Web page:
Tuesday, June 24, 2014

the presentation game

When I was pregnant and was asked me what kind of a person I was praying Adelaide would be, I didn’t quite know how to answer. I hadn’t even thought about it. In fact, her “person-ness” was lost on me completely—I was too busy praying that she was actually a real baby and not a psychosomatic issue. Even during the PUSHHHHHHHHHHHHHHHH part of labor, I was like, “Nope. No way we’ll get a baby out of this deal.” I was convinced it was just a really weird workout that would inevitably NOT result in six-packs abs, which is what I’ve learned to expect from workouts and why I almost always come up with something better to do.

Anyway, what I mean is I’M A PILLAR OF FAITH. Feel free to be inspired. My paranoia and overexposure to weird TLC shows did such a number that the luxury of praying about and dreaming about the person she would become—it was foreign. But then I knew.

I want her to be the kind of girl that lets people relax.

In college I met a girl who let me relax. I’d spent my whole life lamenting and taming the craziness that is my hair. But I met her—this girl with huge, frizzy hair, and honestly, she looked awesome. I’d never seen anyone cooler. She shopped at Anthropologie (I didn’t even know what that was at the time), had tons of friends, and was nice to everyone. She was awesome, and her hair was awesome.

So after that, when I felt the urge to rage against my “lion’s mane,” I decided against it. I decided, this giant hair—this is okay. This is pretty. This is me. 

That was a really cool thing she did, showing me how to be okay with myself. We need to do that for one another. We need to give each other a break. 

Girls need girls who don’t wear makeup every once in a while.

Girls need girls who don’t obsessively diet.

Girls need girls who don’t agonize over missing a workout. 

Girls need girls who laugh in the dressing room on that day when NOTHING FITS (the worst!!!) and say, “Forget this. Let’s look at shoes.” 

Girls need girls who don’t talk calories at the dinner table.

Girls need girls who don’t Instagram every early morning bike ride and trip to the farmer’s market.

Girls need girls who don’t untag the ugly pictures on Facebook.

Girls need girls who wear the wrong outfit sometimes and just own it. (“Haha! I showed up in my prom dress and y’all have on Nike shorts. I’m so weird! Let’s order an appetizer.”)

Girls need girls who can take a compliment—and mean it.

Girls need girls who can give a compliment—and mean it.

Girls need girls who can apologize for the right things (“I’m so sorry I hurt your feelings!”), but don’t apologize for the wrong things (“Sorry that my shirt is all wrinkled!”)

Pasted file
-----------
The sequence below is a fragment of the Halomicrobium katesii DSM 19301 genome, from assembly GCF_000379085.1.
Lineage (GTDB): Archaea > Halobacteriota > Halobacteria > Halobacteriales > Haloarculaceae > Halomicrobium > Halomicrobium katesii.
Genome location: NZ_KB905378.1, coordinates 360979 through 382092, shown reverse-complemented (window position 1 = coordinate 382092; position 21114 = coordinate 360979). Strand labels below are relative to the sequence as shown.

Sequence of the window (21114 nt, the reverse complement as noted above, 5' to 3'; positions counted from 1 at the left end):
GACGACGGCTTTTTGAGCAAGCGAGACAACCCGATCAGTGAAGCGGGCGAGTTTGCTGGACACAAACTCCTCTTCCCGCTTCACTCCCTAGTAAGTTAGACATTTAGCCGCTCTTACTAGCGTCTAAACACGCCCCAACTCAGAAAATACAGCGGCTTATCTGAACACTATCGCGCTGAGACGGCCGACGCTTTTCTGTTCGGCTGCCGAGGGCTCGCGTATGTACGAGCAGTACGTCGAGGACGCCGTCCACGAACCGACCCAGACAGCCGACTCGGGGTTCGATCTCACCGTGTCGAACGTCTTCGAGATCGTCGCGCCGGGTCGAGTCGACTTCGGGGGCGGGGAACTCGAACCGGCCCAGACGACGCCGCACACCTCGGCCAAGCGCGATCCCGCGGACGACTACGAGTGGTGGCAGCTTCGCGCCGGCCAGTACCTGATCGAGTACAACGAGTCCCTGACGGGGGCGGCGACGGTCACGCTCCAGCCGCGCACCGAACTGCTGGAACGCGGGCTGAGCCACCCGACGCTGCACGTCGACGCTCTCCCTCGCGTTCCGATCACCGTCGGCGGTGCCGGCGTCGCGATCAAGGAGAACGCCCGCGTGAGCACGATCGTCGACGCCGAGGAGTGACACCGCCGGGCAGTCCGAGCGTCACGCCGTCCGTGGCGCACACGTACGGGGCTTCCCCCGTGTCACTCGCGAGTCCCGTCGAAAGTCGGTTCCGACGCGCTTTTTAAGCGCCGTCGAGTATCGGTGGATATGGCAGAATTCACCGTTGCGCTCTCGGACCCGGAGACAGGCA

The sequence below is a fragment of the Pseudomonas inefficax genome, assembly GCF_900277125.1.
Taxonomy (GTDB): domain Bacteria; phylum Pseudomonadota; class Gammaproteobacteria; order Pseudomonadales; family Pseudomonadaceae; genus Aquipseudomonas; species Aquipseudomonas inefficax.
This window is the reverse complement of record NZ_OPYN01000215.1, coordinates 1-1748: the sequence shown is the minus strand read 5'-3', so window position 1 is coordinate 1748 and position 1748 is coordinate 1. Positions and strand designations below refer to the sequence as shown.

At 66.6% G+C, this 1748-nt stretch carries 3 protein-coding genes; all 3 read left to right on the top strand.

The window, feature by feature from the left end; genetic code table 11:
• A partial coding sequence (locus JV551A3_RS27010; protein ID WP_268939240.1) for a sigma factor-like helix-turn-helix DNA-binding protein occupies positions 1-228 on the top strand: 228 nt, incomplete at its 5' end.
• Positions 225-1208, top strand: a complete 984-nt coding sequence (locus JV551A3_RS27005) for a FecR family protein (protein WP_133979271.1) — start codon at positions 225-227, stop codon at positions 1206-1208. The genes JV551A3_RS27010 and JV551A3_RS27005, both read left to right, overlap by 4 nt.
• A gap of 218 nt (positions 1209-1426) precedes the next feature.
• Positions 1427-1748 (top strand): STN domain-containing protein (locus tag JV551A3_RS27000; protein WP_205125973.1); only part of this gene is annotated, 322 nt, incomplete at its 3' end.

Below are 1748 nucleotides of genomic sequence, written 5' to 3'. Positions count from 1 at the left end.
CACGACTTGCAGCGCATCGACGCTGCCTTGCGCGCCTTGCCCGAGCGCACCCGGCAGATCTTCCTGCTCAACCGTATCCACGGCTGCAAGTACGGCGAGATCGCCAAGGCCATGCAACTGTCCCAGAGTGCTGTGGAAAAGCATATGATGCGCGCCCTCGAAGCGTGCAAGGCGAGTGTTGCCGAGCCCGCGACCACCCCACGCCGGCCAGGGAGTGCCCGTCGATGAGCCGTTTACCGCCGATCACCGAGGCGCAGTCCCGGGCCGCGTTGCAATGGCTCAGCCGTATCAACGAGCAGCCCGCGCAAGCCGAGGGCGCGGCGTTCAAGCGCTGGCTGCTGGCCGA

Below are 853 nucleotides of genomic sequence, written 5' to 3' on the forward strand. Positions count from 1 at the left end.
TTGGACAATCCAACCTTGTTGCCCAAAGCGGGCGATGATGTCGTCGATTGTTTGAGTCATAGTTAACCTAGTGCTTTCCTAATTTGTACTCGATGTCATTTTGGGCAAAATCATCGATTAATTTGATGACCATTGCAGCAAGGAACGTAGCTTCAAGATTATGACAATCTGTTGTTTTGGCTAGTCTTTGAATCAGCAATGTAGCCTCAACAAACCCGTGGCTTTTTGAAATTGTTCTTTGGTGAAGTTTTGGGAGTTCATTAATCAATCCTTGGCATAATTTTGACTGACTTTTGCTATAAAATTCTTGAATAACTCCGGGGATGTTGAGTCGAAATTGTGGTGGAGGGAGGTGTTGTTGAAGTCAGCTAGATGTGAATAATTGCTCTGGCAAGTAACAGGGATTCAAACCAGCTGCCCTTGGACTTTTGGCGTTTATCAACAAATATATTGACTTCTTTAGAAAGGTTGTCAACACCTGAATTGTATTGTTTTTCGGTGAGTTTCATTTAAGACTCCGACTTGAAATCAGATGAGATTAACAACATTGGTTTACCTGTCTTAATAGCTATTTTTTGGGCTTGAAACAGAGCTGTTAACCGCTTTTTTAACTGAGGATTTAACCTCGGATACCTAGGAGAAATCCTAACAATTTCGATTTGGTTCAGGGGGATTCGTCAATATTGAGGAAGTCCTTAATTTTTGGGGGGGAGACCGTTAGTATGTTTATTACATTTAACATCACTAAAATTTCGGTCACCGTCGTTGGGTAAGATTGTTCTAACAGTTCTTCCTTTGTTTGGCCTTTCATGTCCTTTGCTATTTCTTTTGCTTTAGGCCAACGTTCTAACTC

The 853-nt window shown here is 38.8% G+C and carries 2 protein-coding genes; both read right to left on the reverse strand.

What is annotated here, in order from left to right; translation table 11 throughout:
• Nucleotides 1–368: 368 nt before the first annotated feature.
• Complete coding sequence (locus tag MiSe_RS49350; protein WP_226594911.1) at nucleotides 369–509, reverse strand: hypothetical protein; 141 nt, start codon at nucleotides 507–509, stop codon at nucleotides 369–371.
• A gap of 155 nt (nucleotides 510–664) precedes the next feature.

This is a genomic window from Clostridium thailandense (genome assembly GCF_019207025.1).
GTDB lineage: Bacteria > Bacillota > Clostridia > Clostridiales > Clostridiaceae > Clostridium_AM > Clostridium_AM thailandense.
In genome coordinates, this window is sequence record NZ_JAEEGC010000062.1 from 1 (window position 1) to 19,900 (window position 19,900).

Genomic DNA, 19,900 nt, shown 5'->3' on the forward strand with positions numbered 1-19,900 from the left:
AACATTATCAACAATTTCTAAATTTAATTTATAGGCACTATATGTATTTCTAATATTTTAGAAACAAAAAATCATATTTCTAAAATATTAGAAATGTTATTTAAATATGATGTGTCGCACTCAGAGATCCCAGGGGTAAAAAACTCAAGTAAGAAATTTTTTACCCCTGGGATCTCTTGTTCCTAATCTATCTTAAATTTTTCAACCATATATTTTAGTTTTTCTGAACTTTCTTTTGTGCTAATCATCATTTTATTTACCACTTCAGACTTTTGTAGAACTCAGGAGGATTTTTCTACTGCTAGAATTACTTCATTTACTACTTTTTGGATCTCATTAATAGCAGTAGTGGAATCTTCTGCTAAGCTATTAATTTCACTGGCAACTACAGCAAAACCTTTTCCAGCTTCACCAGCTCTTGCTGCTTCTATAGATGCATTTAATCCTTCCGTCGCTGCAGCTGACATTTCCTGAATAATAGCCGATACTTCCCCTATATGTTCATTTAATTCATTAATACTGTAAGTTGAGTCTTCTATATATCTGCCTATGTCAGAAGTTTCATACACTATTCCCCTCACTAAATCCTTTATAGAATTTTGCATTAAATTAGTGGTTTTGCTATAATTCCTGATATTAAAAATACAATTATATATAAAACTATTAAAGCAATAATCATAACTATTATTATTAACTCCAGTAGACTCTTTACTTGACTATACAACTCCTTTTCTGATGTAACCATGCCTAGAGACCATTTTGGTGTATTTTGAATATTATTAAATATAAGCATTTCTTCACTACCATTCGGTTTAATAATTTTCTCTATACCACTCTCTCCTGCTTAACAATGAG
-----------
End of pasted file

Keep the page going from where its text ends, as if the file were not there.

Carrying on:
I want Adelaide to be that girl. We really need a girl like that.

The thing is, if I want Adelaide to be that girl, I have to teach her, and that’s easier said than done. I have been patting myself of the back for not untagging myself in this picture my sister lovingly posted on Facebook. I KNOW, it's the least flattering picture ever and not even my fave Instagram filter (Valencia) could save it. But that dumb yellow towel is on my head for about a fourth of my day sometimes, and, Lord help me, I should like even THAT Caroline and not take her too seriously.



Once when I was pregnant and fresh off of an Instagram binge, I put my phone down and wanted to cry. I was feeling the pressure—pressure to make sure Adelaide had cute stuff, an awesome nursery, the best of things. It was a weird new insecurity—like my fear of not wearing the right outfit was projecting itself onto my baby. The whole feeling was totally stupid and annoying. But we have to deal with the dumb sides of ourselves, too. So I put a mental stake in the ground. (Hence the bad Facebook picture.) I decided to make it my goal to be the kind of mom that shows my daughter in word and deed that I MATTER and that SHE MATTERS and that we can DO THINGS THAT MATTER even when we have a giant yellow towel on our head or we ate too many rolls at dinner (I CANNOT STOP EATING THE ROLLS) or find ourselves carrying around a few extra pounds (ROLLS!!!) or accidentally say the wrong thing.

Kinda like that time during sorority recruitment when they had me talk to this girl we really wanted to join our sorority, and I suddenly found myself telling her allllllll about how I shed everywhere (I TOLD YOU, THIS HAIR, IT IS CRAZY) and how it made my roommate grouchy and how she spent hours on her hands and knees swirling it out of our hot pink carpet, and then that girl CUT US the next day and everyone was like “OH NO! WE WANTED HER! WHAT HAPPENED?” and I avoided eye contact with everyone. KINDA LIKE THAT.

Anyway, we’ll take all the help we can get. Will you invite us over when your house is messy? Because then we’ll know it’s okay when our house is messy. Will you talk to us about things that you’re struggling with and not just the things that are going well? Because then we’ll relax and little and share what’s been hard for us, too. (Like not asking for more rolls at dinner. And other stuff that is less stupid.)



P.S. I’ve written about this before, but I keep coming back to it. I think I’m done now.

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